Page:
2.9.3. Use of another individual’s identification and password, regardless of whether permission was granted by the holder of the account.

2.9.4. Use of computer facilities or networks to interfere with the work of another student, faculty member, or College official.

2.9.5. Use of computing facilities or networks to send obscene or abusive messages (see Section 2.1, Harm to Persons).

2.9.6. Use of networks or computing facilities to interfere with normal operation of the College computing system.

2.10. Vandalism

Causing physical damage to the buildings, furnishings, or other property of another person or the College.

2.11. Theft

Theft or attempted theft of personal or College property, including intellectual property. Theft includes a student who accesses or attempts to access privileges or services to which the student is not entitled.

2.12. Weapons, Explosives, Ammunition

Possession, use, or distribution of firearms, ammunition, explosives, or other weapons (see Section 9, Fire and Life Safety, and Section 23, Weapons Policy).

2.13. Alcohol and other Drugs (see Section 4, Alcohol and other Drugs)

2.13.1. The cultivation, manufacture, storage, transportation, possession, use, distribution, sale, or trade of illegal drugs, as well as substances that are generally recognized as dangerous and detrimental to the individual and community.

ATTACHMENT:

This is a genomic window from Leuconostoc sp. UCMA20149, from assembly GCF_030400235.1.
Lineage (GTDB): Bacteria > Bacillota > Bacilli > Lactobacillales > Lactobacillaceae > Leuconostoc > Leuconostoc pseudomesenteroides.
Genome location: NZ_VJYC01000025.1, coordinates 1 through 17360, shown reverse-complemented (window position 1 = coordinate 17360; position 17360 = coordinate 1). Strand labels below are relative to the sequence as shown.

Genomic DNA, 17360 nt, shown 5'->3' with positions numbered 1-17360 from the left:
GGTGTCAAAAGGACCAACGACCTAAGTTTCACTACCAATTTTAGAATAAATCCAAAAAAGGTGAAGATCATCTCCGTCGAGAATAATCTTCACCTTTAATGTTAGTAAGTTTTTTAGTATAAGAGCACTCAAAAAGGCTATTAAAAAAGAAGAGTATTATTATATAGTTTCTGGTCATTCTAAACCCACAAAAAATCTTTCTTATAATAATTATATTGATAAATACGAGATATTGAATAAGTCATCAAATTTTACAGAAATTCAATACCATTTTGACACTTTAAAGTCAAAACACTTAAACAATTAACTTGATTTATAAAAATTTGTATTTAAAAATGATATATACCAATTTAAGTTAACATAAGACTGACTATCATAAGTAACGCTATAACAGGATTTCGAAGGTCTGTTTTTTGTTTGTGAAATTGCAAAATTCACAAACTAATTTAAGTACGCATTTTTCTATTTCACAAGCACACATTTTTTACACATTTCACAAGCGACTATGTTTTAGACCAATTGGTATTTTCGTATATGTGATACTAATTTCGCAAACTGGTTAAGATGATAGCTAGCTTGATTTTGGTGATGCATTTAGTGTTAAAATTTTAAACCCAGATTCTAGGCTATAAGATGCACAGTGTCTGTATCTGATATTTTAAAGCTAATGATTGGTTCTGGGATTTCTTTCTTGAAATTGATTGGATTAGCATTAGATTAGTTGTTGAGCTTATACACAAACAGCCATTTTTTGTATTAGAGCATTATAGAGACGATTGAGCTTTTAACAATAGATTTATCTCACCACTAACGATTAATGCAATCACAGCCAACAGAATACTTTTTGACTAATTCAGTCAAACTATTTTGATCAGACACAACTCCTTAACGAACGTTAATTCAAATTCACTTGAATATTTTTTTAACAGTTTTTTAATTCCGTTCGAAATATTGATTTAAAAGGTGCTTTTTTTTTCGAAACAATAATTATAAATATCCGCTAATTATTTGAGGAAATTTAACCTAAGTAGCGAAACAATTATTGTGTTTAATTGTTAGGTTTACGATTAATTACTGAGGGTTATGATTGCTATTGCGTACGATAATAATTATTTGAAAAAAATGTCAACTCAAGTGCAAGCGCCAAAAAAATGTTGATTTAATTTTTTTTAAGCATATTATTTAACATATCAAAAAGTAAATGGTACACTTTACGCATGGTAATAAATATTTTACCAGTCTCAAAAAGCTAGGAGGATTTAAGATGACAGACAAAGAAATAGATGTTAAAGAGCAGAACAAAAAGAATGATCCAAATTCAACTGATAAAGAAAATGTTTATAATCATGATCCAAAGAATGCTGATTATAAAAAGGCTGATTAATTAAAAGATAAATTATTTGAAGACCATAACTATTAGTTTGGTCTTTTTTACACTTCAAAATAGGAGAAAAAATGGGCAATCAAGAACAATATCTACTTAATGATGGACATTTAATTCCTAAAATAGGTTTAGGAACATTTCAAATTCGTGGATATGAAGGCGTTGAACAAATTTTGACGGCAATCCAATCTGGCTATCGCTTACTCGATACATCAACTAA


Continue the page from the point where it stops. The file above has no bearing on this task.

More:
2.13.2. The unlawful distribution, possession, social sharing, or non-prescribed use of prescription drugs.

2.13.3. The unlawful possession, use, purchase, promotion, manufacture, or distribution of alcohol or other legal drugs.

2.13.4. Possession and/or use of devices for the rapid, high-risk consumption of substances including but not limited to games with alcohol, funnels, beer pong accessories, beer bongs, luges, etc., regardless of age.

2.14. Fraud

2.14.1. Altering, forging, or contributing to fraudulent use of College documents, identification (IDs), or other official, non-College records.

2.14.2. Altering or forging the signature of any College official on a College document or other official, non-College records.

2.14.3. Use of another person’s College identification card, regardless of whether permission was granted. This subsection does not preclude students from assisting another student from obtaining sick meals (see

2.14.4. Providing false, deceitful, or misleading information to a College official or agent.

2.15. Self-Identification

Giving false information, refusing to identify oneself, or refusing to present College identification to a College official.

2.16. Motor Vehicle Use

2.16.1. Inappropriate operation of a motor vehicle on campus, including while intoxicated (see Section 10, Traffic & Parking).